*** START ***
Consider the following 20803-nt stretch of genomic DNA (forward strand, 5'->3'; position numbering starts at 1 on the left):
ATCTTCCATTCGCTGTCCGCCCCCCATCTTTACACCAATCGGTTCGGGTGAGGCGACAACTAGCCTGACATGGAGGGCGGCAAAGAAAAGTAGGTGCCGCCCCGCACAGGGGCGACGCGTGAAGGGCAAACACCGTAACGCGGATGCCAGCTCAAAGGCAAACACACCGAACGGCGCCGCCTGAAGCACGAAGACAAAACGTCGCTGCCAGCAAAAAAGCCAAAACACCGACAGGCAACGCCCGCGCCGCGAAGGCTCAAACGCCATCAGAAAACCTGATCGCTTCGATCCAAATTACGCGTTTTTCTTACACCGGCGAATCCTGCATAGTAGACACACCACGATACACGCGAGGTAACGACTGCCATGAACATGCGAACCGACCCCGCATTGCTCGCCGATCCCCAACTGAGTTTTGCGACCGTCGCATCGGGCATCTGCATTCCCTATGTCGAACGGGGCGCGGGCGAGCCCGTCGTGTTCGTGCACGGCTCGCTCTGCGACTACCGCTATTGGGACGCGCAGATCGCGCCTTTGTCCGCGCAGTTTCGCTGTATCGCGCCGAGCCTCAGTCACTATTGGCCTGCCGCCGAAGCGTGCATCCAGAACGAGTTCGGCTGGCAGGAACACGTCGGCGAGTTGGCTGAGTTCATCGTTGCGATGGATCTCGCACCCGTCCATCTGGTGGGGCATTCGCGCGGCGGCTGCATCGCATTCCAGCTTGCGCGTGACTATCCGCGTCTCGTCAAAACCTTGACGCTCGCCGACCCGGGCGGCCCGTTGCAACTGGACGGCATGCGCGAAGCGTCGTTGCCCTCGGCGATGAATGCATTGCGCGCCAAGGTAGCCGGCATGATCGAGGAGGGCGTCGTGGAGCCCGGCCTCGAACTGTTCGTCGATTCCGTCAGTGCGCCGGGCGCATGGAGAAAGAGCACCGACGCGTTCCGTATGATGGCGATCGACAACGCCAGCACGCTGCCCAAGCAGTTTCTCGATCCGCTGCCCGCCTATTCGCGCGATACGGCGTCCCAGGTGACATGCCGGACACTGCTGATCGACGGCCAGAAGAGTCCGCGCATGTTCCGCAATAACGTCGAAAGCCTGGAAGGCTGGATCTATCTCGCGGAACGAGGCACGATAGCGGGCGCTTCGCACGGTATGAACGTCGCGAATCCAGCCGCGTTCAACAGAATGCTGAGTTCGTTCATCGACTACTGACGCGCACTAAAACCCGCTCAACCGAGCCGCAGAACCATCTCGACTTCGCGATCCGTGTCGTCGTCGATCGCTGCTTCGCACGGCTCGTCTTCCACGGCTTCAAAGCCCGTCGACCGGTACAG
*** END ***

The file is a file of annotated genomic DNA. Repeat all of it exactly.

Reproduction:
Consider the following 20803-nt stretch of genomic DNA (forward strand, 5'->3'; position numbering starts at 1 on the left):
ATCTTCCATTCGCTGTCCGCCCCCCATCTTTACACCAATCGGTTCGGGTGAGGCGACAACTAGCCTGACATGGAGGGCGGCAAAGAAAAGTAGGTGCCGCCCCGCACAGGGGCGACGCGTGAAGGGCAAACACCGTAACGCGGATGCCAGCTCAAAGGCAAACACACCGAACGGCGCCGCCTGAAGCACGAAGACAAAACGTCGCTGCCAGCAAAAAAGCCAAAACACCGACAGGCAACGCCCGCGCCGCGAAGGCTCAAACGCCATCAGAAAACCTGATCGCTTCGATCCAAATTACGCGTTTTTCTTACACCGGCGAATCCTGCATAGTAGACACACCACGATACACGCGAGGTAACGACTGCCATGAACATGCGAACCGACCCCGCATTGCTCGCCGATCCCCAACTGAGTTTTGCGACCGTCGCATCGGGCATCTGCATTCCCTATGTCGAACGGGGCGCGGGCGAGCCCGTCGTGTTCGTGCACGGCTCGCTCTGCGACTACCGCTATTGGGACGCGCAGATCGCGCCTTTGTCCGCGCAGTTTCGCTGTATCGCGCCGAGCCTCAGTCACTATTGGCCTGCCGCCGAAGCGTGCATCCAGAACGAGTTCGGCTGGCAGGAACACGTCGGCGAGTTGGCTGAGTTCATCGTTGCGATGGATCTCGCACCCGTCCATCTGGTGGGGCATTCGCGCGGCGGCTGCATCGCATTCCAGCTTGCGCGTGACTATCCGCGTCTCGTCAAAACCTTGACGCTCGCCGACCCGGGCGGCCCGTTGCAACTGGACGGCATGCGCGAAGCGTCGTTGCCCTCGGCGATGAATGCATTGCGCGCCAAGGTAGCCGGCATGATCGAGGAGGGCGTCGTGGAGCCCGGCCTCGAACTGTTCGTCGATTCCGTCAGTGCGCCGGGCGCATGGAGAAAGAGCACCGACGCGTTCCGTATGATGGCGATCGACAACGCCAGCACGCTGCCCAAGCAGTTTCTCGATCCGCTGCCCGCCTATTCGCGCGATACGGCGTCCCAGGTGACATGCCGGACACTGCTGATCGACGGCCAGAAGAGTCCGCGCATGTTCCGCAATAACGTCGAAAGCCTGGAAGGCTGGATCTATCTCGCGGAACGAGGCACGATAGCGGGCGCTTCGCACGGTATGAACGTCGCGAATCCAGCCGCGTTCAACAGAATGCTGAGTTCGTTCATCGACTACTGACGCGCACTAAAACCCGCTCAACCGAGCCGCAGAACCATCTCGACTTCGCGATCCGTGTCGTCGTCGATCGCTGCTTCGCACGGCTCGTCTTCCACGGCTTCAAAGCCCGTCGACCGGTACAG